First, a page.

Autonomous Weapons

Tim MacFarland of the University of Melbourne has posted an interesting paper on “How Lawyers Should Think About Autonomous Weapons”

You can download it here.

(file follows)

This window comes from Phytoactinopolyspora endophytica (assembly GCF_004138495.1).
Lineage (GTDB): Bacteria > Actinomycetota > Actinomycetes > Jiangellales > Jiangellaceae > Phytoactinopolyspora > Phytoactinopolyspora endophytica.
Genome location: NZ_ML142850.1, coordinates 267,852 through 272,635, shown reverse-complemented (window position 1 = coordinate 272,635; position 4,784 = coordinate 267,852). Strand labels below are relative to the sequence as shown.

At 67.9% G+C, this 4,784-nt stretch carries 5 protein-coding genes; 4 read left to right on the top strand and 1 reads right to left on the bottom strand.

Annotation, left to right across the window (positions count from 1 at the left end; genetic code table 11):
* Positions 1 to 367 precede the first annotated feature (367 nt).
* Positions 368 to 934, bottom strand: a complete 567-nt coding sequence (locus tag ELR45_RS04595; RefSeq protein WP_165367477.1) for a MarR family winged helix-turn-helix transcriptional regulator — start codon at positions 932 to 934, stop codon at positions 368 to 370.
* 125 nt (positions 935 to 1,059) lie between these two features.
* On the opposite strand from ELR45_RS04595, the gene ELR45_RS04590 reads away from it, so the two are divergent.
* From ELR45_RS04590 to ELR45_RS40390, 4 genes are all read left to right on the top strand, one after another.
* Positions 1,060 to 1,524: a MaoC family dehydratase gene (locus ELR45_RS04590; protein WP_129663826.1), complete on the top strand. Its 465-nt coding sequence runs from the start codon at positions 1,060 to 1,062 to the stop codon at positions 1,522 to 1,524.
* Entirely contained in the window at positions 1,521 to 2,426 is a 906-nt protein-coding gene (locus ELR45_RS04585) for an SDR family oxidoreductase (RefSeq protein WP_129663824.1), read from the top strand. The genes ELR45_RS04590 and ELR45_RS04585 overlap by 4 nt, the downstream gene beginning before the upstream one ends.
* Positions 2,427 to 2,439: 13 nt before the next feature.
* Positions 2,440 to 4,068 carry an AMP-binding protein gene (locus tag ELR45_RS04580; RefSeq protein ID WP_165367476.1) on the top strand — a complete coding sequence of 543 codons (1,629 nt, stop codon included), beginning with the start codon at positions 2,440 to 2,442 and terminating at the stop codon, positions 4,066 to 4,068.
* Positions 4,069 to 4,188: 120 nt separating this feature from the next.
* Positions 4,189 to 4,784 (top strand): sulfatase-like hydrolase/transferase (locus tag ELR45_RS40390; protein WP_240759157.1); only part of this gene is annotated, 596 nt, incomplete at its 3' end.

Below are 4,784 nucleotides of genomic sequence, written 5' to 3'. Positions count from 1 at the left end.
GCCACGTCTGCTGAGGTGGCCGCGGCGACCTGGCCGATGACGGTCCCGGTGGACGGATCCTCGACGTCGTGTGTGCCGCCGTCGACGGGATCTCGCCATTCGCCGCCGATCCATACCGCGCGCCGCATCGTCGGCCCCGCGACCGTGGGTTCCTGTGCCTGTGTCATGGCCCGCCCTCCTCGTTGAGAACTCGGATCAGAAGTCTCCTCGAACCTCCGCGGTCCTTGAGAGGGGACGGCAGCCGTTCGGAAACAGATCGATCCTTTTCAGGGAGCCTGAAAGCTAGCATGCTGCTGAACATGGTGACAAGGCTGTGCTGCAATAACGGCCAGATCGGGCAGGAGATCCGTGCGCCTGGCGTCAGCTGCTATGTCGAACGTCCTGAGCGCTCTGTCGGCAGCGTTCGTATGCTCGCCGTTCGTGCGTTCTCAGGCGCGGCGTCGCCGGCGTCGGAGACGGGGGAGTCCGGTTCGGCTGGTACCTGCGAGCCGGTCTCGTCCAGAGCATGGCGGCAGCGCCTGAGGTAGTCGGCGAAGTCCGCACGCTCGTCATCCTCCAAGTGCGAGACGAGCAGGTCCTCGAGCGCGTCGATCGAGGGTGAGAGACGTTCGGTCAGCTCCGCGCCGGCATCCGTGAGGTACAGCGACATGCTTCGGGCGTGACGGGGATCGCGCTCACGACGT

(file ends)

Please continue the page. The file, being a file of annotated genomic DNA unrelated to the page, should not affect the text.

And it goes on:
Various States are developing increasingly autonomous weapon systems which promise vast changes in the conduct of armed conflict over the coming years, but there remain significant unanswered questions regarding their compatibility with international humanitarian law. This paper draws on military development proposals and technical literature to identify five factors which will shape the legal effects of autonomous military systems. The key finding is that systems which present legal challenges are those which relieve humans of decisions which are regulated by law and, in so doing, transfer some control of, and responsibility for, those decisions away from traditional decision-makers.

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